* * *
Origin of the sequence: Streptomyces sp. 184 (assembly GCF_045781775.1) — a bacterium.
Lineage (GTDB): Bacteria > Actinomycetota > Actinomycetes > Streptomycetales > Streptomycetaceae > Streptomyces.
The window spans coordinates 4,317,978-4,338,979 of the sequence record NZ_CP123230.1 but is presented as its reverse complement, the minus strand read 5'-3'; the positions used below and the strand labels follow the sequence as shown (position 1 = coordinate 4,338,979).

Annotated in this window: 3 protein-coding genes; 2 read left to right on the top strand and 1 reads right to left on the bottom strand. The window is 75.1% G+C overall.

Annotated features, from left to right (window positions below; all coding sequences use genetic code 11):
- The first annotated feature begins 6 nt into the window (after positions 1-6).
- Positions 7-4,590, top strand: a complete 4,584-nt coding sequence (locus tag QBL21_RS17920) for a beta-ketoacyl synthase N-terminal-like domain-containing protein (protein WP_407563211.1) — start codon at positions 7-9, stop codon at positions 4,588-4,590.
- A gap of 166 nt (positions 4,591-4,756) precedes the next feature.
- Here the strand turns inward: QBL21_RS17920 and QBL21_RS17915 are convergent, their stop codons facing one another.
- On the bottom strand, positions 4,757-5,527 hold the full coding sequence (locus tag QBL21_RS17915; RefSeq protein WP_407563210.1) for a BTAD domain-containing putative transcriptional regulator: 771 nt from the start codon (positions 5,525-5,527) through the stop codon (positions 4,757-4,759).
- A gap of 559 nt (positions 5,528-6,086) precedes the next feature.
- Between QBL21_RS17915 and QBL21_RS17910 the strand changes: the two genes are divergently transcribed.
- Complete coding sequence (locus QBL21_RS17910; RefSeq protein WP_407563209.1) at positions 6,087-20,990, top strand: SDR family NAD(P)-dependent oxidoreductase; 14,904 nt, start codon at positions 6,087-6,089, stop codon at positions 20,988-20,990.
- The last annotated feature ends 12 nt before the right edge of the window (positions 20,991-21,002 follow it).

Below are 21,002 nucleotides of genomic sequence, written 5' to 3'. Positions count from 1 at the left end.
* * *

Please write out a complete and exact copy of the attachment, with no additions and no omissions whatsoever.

Origin of the sequence: Streptomyces sp. 184 (assembly GCF_045781775.1) — a bacterium.
Lineage (GTDB): Bacteria > Actinomycetota > Actinomycetes > Streptomycetales > Streptomycetaceae > Streptomyces.
The window spans coordinates 4,317,978-4,338,979 of the sequence record NZ_CP123230.1 but is presented as its reverse complement, the minus strand read 5'-3'; the positions used below and the strand labels follow the sequence as shown (position 1 = coordinate 4,338,979).

Annotated in this window: 3 protein-coding genes; 2 read left to right on the top strand and 1 reads right to left on the bottom strand. The window is 75.1% G+C overall.

Annotated features, from left to right (window positions below; all coding sequences use genetic code 11):
- The first annotated feature begins 6 nt into the window (after positions 1-6).
- Positions 7-4,590, top strand: a complete 4,584-nt coding sequence (locus tag QBL21_RS17920) for a beta-ketoacyl synthase N-terminal-like domain-containing protein (protein WP_407563211.1) — start codon at positions 7-9, stop codon at positions 4,588-4,590.
- A gap of 166 nt (positions 4,591-4,756) precedes the next feature.
- Here the strand turns inward: QBL21_RS17920 and QBL21_RS17915 are convergent, their stop codons facing one another.
- On the bottom strand, positions 4,757-5,527 hold the full coding sequence (locus tag QBL21_RS17915; RefSeq protein WP_407563210.1) for a BTAD domain-containing putative transcriptional regulator: 771 nt from the start codon (positions 5,525-5,527) through the stop codon (positions 4,757-4,759).
- A gap of 559 nt (positions 5,528-6,086) precedes the next feature.
- Between QBL21_RS17915 and QBL21_RS17910 the strand changes: the two genes are divergently transcribed.
- Complete coding sequence (locus QBL21_RS17910; RefSeq protein WP_407563209.1) at positions 6,087-20,990, top strand: SDR family NAD(P)-dependent oxidoreductase; 14,904 nt, start codon at positions 6,087-6,089, stop codon at positions 20,988-20,990.
- The last annotated feature ends 12 nt before the right edge of the window (positions 20,991-21,002 follow it).

Below are 21,002 nucleotides of genomic sequence, written 5' to 3'. Positions count from 1 at the left end.